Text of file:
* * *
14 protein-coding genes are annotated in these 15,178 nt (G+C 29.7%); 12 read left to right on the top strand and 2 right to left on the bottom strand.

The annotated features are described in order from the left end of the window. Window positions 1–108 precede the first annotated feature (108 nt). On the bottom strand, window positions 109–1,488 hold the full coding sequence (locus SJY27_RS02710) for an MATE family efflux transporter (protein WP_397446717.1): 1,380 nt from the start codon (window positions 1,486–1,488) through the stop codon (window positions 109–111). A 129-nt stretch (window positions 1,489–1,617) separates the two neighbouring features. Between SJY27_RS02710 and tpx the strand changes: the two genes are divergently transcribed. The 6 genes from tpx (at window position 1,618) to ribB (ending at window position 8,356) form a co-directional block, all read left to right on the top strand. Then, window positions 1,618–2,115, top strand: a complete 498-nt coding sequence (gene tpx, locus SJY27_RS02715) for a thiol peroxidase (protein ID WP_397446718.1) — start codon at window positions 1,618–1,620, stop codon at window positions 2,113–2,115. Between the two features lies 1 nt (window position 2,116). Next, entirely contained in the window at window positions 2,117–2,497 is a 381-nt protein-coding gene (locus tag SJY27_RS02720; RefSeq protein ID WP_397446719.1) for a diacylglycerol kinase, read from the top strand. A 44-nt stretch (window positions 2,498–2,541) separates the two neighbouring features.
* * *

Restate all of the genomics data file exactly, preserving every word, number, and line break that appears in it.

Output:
14 protein-coding genes are annotated in these 15,178 nt (G+C 29.7%); 12 read left to right on the top strand and 2 right to left on the bottom strand.

The annotated features are described in order from the left end of the window. Window positions 1–108 precede the first annotated feature (108 nt). On the bottom strand, window positions 109–1,488 hold the full coding sequence (locus SJY27_RS02710) for an MATE family efflux transporter (protein WP_397446717.1): 1,380 nt from the start codon (window positions 1,486–1,488) through the stop codon (window positions 109–111). A 129-nt stretch (window positions 1,489–1,617) separates the two neighbouring features. Between SJY27_RS02710 and tpx the strand changes: the two genes are divergently transcribed. The 6 genes from tpx (at window position 1,618) to ribB (ending at window position 8,356) form a co-directional block, all read left to right on the top strand. Then, window positions 1,618–2,115, top strand: a complete 498-nt coding sequence (gene tpx, locus SJY27_RS02715) for a thiol peroxidase (protein ID WP_397446718.1) — start codon at window positions 1,618–1,620, stop codon at window positions 2,113–2,115. Between the two features lies 1 nt (window position 2,116). Next, entirely contained in the window at window positions 2,117–2,497 is a 381-nt protein-coding gene (locus tag SJY27_RS02720; RefSeq protein ID WP_397446719.1) for a diacylglycerol kinase, read from the top strand. A 44-nt stretch (window positions 2,498–2,541) separates the two neighbouring features.